Video Domain's miniature DVR with cellular communications is a finalist in IFSEC 2007 Security Innovations Awards. The DV-58/CELL is a stand-alone, miniature DVR integrating Cellular Technology, Sleep Mode and Advanced Video Motion Detection. It has been designed to provide operational solutions for the following requirements:Can operate in any site without electricity or telephone linesCan operate with battery power, drawing only 10mA in sleep modeCan remain in the field for long periods without requiring ongoing maintenanceCellular technology enables the user to receive notification to your cellphone via SMS message and e-mail with image attachment informing that there has been an intrusion detection, with image encryption available for the secure transmission of information. This makes it possible to perform immediate alarm verification without the need to go to the site to retrieve the recorded images.Sleep mode enables low power consumption. In sleep mode power consumption is reduced to only 10mA, making it ideal for extended use of battery power in remote sites where power sources are unavailable, without physical intervention in the field. It also enables usage in mobile vehicles such as cars, buses, yachts, trains which utilize the engine for power.Video motion detection enables defining the area/s of interest within the camera frame, with image recording activated only when there is intrusion detection within the parameters that you have defined. Therefore all the images recorded will interest you, instead of having to sift through hours of recorded video footage.Because recording is specific to your defined area of interest, less storage space is required, enabling image recording on removable SD cards in parallel with those being sent as e-mail attachments. Storage and archiving is simple with SD cards.
Video Domain Technologies has been chosen to provide solutions for securing 55 Public Medical Centres spread over the Canary Islands.When the Centro de Salud Primaria de Canarias (Primary Health Centre of Canary Islands) decided to install a centralized security system including remote video monitoring for all of their 55 public medical centres spread over the islands, Video Domain's solutions were chosen."Up until then, the Health Centres Administration had been using security guards to secure all of their public medical centres, some of them on a 24hr basis, and their security expenses were extremely high," said Rajiv Wadhwani, CEO of Viratel - the sole distributors for Video Domain products in the Canary Islands. "They wanted to set up a security system that would be cost-effective yet efficient".The security consultants to the Health Centres Administration proposed setting up one centralized control centre for all 55 medical centres, located in the administrative centre, and installing a system whereby the control centre could monitor after-hour entry at the medical centres via remote video. A NetiP system was installed in each medical centre to transmit video from the medical centres to the control centre over an existing private IP network. In addition, four D-Cam cameras were installed in each building: one covering the main entrance, one covering the emergency entrance, and two covering reception - public areas. NetiP is a stand-alone IP Remote Digital Video/Audio Transmitter that transmits high quality video and audio. It supports up to 8 colour cameras, audio channels, alarm triggers and relay outputs. The MultiObserver software that comes with the NetiP supports Video Alarm Verification and Virtual Guard Tours applications.D-Cam cameras are inexpensive miniature covert cameras featuring integrated high-quality camera, PIR detector and very sensitive microphone. The camera and the PIR have a matching field of vision.During work hours, the control centre does routine Virtual Guard Tours of all 55 medical centres, to monitor that everything is in order.After hours, when the D-Cam PIR sensor triggers an alarm, the NetiP automatically connects to the control centre and transmits live stream video and audio, so that the operator can see exactly what is happening on site, what triggered the alarm, and dispatch a response team if necessary."Video Domain's combination of NetiP and D-Cam provided a cost-effective solution not requiring complicated installations, that resulted in our winning the tender over all the competitors," said Eli Suhareanu, Video Domain's VP Sales & Marketing. "The Health Centres Administration is delighted with our solution, which is second to none when integrated applications are required."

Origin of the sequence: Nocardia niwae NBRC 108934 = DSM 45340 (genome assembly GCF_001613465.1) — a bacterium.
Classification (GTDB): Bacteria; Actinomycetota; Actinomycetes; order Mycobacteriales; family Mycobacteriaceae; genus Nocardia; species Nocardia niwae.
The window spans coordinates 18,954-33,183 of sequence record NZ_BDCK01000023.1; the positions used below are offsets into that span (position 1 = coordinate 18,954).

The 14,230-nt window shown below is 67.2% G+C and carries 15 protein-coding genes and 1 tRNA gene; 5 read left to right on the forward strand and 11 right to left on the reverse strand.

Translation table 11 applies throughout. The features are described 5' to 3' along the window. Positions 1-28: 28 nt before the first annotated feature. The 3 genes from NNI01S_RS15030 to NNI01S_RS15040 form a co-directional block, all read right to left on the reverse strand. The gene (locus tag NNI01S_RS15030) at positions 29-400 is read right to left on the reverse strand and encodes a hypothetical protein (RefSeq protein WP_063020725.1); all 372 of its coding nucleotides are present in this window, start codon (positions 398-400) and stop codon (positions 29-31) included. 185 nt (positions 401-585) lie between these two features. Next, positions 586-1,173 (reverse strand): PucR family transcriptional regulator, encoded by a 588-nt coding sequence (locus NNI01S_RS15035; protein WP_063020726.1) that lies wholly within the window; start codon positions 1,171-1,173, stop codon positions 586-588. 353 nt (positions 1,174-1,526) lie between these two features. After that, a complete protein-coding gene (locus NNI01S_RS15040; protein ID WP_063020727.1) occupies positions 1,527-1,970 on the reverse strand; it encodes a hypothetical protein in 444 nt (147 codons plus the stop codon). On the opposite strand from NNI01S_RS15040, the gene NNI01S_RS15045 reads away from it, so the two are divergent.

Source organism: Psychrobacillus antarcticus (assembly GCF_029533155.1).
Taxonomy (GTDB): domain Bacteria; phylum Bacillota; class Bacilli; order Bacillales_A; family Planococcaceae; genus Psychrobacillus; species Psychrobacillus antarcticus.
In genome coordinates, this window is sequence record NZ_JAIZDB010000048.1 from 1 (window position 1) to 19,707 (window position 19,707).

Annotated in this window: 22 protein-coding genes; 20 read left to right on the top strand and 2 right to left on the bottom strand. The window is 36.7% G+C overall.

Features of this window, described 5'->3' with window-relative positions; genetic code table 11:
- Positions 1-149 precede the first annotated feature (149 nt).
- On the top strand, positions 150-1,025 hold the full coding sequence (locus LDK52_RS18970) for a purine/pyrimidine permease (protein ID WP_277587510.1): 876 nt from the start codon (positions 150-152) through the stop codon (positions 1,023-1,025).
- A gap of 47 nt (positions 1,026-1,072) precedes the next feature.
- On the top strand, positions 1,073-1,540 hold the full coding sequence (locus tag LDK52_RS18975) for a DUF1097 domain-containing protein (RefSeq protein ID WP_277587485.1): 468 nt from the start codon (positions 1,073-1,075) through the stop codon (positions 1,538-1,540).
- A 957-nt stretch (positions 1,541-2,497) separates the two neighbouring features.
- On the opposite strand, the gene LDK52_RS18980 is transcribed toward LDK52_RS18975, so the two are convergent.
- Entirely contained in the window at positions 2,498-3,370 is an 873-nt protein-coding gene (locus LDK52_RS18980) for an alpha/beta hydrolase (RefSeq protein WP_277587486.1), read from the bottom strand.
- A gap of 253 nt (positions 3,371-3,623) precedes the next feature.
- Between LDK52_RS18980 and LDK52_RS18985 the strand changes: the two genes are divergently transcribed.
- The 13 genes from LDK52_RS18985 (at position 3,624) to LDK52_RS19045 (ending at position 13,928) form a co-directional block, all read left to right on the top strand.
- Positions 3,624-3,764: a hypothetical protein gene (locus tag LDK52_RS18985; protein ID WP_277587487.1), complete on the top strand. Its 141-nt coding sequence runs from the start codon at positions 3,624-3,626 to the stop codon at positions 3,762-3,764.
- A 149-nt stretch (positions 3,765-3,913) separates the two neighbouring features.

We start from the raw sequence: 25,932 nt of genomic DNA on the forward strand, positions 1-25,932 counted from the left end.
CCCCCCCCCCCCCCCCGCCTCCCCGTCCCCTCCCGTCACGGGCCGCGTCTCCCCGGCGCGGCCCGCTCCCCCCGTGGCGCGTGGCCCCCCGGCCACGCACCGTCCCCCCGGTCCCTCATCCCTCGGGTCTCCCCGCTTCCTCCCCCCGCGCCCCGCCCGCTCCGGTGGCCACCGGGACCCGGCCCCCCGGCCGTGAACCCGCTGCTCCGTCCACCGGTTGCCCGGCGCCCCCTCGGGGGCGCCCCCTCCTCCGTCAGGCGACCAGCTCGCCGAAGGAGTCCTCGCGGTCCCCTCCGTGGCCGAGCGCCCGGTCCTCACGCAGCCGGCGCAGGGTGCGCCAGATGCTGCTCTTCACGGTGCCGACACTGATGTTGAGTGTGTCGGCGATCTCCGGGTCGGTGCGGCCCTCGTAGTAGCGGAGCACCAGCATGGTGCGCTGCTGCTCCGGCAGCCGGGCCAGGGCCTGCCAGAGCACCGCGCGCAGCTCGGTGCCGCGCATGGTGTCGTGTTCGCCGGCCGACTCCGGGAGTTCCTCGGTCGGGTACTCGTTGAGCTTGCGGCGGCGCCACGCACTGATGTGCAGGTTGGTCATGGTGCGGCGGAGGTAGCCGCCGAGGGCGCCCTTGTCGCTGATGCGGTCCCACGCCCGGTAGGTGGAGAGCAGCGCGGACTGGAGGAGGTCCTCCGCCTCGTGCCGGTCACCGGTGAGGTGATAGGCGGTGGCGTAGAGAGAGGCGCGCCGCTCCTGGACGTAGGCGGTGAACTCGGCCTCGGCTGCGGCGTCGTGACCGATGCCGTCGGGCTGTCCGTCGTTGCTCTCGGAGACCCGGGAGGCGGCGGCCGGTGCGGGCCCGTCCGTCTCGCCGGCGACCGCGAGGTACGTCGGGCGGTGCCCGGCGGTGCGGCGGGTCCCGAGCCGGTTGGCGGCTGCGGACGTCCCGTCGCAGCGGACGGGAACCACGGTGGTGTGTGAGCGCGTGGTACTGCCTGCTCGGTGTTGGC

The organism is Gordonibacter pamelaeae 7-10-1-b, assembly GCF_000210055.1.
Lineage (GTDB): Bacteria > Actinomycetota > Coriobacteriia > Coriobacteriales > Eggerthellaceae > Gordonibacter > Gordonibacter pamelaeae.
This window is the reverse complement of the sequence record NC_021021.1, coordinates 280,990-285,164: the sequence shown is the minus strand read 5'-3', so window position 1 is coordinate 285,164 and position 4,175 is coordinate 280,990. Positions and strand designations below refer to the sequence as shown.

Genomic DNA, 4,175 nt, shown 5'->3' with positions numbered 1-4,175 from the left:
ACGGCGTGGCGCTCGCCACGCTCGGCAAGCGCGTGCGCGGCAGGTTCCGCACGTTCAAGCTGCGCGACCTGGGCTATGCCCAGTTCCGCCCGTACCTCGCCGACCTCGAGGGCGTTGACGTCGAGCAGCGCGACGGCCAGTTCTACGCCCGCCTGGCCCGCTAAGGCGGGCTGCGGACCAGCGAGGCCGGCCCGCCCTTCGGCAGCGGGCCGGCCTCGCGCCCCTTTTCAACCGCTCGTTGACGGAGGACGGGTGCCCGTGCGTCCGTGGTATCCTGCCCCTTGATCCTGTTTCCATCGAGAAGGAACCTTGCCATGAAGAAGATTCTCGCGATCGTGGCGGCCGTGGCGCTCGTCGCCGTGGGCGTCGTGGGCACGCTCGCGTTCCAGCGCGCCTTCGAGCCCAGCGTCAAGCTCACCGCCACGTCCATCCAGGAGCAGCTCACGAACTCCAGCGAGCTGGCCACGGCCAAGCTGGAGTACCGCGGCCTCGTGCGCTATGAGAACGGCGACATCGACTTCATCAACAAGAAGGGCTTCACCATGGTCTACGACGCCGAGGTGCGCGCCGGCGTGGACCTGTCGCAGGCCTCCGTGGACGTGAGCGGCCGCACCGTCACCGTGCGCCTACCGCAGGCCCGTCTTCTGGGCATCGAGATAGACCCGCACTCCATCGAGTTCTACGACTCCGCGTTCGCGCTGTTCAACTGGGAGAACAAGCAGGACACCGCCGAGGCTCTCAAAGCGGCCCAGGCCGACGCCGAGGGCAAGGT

Video Domain Technologies invites you to visit ASIS 2006, booth #1459 for demonstrations of our new technologies that will revolutionize the security industry, and even our lives!OVS (Offsite Visual Storage) is an advanced Visual Recording & Management tool, and a finalist in the IFSEC 2006 Awards (IP Security/Communication Category). OVS is Video Domain Technologies' advanced Visual Recording & Management Solution for managing business/home efficiently, from anywhere, at anytime. OVS is a multi-solution that provides Remote Digital Video Recording, Video Alarm Verification, Offsite Storage of Videos and Virtual Guard Tours. Utilizing event-driven MemoCam technology, video clips of "events" are automatically transmitted to an offsite storage server. The solution is affordable, reliable, secure & user-friendly.OVS changes Digital Video Recording as we have known it until nowDuring regular hours, OVS can be used as a remote Digital Video Recorder. Recording takes place whenever there is movement in a selected area of interest. The recorded images are automatically sent to a remote video storage server at the secure, tamper-proof environment of the service provider. You can check these video clips at your convenience by logging onto the server from anywhere in the world, 24/7, via Internet. They can also be automatically sent to your e-mail and/or cell phone.OVS for Instant Video Alarm VerificationAfter hours - or when you're away from home, OVS can be used for Video Alarm Verification.When there is movement in a selected area of interest, the recorded video clips are automatically sent to the storage server as described above. In parallel, you are sent notice of an alarm by e-mail with image attachment and/or SMS, and can view the video clips to visually verify the alarm and take the necessary action. Optionally, an alarm signal is sent in parallel with the video clips to your alarm monitoring station, where the Operator can immediately visually verify the alarm and take the appropriate action.Video Domain's MemoCam® D-V58 goes cellular!D-V58/CELL is a tiny, mobile solid-state DVR that doesn't require daily maintenance, and is easy to set up and use. As it can be battery powered and utilizes existing cellular wireless infrastructure, it is ideal for use in remote critical locations without any power sources or infrastructure. It records on a removable SD card and the recorded images can be viewed on any PC/pocket PC. Advanced GPRS Cellular TechnologyThe D-V58/CELL has been developed utilizing the most advanced GPRS Class 12 cellular platform available today. It covers 900/1800/1900 frequencies for worldwide use. More on Video Domain Technologies